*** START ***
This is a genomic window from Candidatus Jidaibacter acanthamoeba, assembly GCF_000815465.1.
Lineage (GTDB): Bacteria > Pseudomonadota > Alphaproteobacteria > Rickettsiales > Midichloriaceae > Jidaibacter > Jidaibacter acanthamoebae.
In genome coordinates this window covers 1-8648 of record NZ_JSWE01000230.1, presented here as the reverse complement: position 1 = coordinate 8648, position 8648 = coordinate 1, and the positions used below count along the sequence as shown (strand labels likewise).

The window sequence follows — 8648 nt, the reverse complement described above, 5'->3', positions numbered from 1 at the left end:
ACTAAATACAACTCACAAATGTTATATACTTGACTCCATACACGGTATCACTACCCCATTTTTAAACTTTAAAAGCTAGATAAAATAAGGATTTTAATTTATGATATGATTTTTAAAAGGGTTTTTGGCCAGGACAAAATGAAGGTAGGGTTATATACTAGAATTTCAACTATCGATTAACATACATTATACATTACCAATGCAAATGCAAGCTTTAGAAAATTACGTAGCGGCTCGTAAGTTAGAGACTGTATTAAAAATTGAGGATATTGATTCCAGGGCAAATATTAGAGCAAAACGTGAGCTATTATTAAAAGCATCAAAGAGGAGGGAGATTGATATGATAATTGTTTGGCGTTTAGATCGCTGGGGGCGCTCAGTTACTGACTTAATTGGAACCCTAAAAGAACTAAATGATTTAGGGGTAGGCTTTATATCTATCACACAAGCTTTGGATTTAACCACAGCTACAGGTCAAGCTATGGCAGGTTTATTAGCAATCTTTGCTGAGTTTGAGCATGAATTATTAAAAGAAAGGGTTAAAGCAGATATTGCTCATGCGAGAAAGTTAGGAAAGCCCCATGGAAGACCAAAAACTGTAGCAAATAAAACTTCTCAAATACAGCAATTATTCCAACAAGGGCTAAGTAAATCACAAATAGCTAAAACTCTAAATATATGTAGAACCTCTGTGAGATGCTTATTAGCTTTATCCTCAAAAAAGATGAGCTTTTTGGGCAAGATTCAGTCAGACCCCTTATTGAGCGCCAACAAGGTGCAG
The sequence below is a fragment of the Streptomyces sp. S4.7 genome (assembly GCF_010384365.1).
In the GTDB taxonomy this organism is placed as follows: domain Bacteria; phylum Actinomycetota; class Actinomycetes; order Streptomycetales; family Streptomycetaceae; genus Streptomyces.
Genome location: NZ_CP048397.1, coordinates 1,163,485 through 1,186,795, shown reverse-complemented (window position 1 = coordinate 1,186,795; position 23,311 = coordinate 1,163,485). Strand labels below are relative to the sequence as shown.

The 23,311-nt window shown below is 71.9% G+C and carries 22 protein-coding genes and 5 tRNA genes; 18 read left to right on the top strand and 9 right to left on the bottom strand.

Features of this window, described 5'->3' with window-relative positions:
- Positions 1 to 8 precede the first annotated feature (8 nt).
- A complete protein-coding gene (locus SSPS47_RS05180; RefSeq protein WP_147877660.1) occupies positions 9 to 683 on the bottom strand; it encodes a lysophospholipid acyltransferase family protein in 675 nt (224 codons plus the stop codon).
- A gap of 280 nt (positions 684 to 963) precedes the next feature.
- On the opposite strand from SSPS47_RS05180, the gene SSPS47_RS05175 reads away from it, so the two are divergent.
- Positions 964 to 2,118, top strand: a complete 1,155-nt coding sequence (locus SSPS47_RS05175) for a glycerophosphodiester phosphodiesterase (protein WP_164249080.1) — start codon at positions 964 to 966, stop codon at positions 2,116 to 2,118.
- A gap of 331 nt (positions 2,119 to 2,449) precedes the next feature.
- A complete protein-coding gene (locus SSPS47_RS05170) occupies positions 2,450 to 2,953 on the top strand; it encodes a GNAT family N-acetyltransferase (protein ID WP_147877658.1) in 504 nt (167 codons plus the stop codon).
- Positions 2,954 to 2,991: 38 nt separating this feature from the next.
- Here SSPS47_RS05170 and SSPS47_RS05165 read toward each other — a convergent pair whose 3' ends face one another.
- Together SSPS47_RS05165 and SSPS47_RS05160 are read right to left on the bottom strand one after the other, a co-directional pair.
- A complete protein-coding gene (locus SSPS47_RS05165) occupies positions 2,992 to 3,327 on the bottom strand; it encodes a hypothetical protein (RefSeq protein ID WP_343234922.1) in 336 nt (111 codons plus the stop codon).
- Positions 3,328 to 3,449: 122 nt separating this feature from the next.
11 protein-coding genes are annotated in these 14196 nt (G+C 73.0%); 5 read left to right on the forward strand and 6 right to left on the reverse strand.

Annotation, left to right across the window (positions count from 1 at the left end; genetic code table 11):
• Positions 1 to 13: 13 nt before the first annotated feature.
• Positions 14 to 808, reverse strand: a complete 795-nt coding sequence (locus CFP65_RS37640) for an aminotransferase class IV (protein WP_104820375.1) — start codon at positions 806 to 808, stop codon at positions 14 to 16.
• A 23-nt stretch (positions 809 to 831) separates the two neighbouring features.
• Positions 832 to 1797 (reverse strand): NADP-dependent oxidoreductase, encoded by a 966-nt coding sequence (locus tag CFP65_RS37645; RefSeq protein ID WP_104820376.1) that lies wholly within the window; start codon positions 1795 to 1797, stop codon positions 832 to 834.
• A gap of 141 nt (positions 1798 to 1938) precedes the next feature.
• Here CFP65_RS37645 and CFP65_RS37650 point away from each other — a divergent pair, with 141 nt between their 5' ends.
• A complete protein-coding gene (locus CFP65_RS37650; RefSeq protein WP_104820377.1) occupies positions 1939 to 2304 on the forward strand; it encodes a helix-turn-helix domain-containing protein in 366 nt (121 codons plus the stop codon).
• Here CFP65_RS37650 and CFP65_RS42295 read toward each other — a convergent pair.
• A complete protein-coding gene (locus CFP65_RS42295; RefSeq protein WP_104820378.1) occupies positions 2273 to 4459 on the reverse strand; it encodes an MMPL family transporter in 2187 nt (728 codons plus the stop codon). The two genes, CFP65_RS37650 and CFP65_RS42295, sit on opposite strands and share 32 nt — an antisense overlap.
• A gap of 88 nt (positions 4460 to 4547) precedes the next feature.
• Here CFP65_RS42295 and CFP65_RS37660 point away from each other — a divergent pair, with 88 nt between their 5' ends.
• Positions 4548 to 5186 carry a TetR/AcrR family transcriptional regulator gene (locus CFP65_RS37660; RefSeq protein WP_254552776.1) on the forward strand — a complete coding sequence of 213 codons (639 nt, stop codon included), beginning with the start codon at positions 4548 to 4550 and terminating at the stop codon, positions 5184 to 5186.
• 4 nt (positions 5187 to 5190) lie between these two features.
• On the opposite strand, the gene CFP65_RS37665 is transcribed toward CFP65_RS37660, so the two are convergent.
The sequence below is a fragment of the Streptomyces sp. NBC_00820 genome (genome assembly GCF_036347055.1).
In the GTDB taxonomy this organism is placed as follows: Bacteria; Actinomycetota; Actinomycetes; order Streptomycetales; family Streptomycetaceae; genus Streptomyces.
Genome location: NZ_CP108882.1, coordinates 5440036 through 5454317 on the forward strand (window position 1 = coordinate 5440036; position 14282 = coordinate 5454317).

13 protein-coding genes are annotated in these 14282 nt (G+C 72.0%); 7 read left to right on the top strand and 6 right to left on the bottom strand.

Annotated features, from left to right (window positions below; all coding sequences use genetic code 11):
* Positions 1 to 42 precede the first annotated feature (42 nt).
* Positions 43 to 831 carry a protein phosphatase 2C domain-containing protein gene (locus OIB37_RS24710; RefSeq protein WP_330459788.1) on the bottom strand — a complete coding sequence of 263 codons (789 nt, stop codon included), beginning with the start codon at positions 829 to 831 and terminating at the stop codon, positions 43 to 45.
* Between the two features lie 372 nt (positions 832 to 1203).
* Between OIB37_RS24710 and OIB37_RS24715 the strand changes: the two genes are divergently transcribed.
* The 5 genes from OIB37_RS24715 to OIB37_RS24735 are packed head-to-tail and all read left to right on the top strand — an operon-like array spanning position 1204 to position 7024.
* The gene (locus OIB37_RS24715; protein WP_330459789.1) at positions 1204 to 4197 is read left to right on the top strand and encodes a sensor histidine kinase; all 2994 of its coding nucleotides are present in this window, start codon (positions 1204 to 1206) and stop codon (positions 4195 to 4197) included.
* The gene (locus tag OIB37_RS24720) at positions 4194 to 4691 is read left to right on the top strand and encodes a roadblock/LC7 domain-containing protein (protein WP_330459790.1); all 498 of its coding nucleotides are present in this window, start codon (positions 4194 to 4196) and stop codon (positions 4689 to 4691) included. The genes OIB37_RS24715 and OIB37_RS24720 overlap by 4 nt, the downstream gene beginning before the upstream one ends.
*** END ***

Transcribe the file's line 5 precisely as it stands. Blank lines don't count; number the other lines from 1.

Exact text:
ACTAAATACAACTCACAAATGTTATATACTTGACTCCATACACGGTATCACTACCCCATTTTTAAACTTTAAAAGCTAGATAAAATAAGGATTTTAATTTATGATATGATTTTTAAAAGGGTTTTTGGCCAGGACAAAATGAAGGTAGGGTTATATACTAGAATTTCAACTATCGATTAACATACATTATACATTACCAATGCAAATGCAAGCTTTAGAAAATTACGTAGCGGCTCGTAAGTTAGAGACTGTATTAAAAATTGAGGATATTGATTCCAGGGCAAATATTAGAGCAAAACGTGAGCTATTATTAAAAGCATCAAAGAGGAGGGAGATTGATATGATAATTGTTTGGCGTTTAGATCGCTGGGGGCGCTCAGTTACTGACTTAATTGGAACCCTAAAAGAACTAAATGATTTAGGGGTAGGCTTTATATCTATCACACAAGCTTTGGATTTAACCACAGCTACAGGTCAAGCTATGGCAGGTTTATTAGCAATCTTTGCTGAGTTTGAGCATGAATTATTAAAAGAAAGGGTTAAAGCAGATATTGCTCATGCGAGAAAGTTAGGAAAGCCCCATGGAAGACCAAAAACTGTAGCAAATAAAACTTCTCAAATACAGCAATTATTCCAACAAGGGCTAAGTAAATCACAAATAGCTAAAACTCTAAATATATGTAGAACCTCTGTGAGATGCTTATTAGCTTTATCCTCAAAAAAGATGAGCTTTTTGGGCAAGATTCAGTCAGACCCCTTATTGAGCGCCAACAAGGTGCAG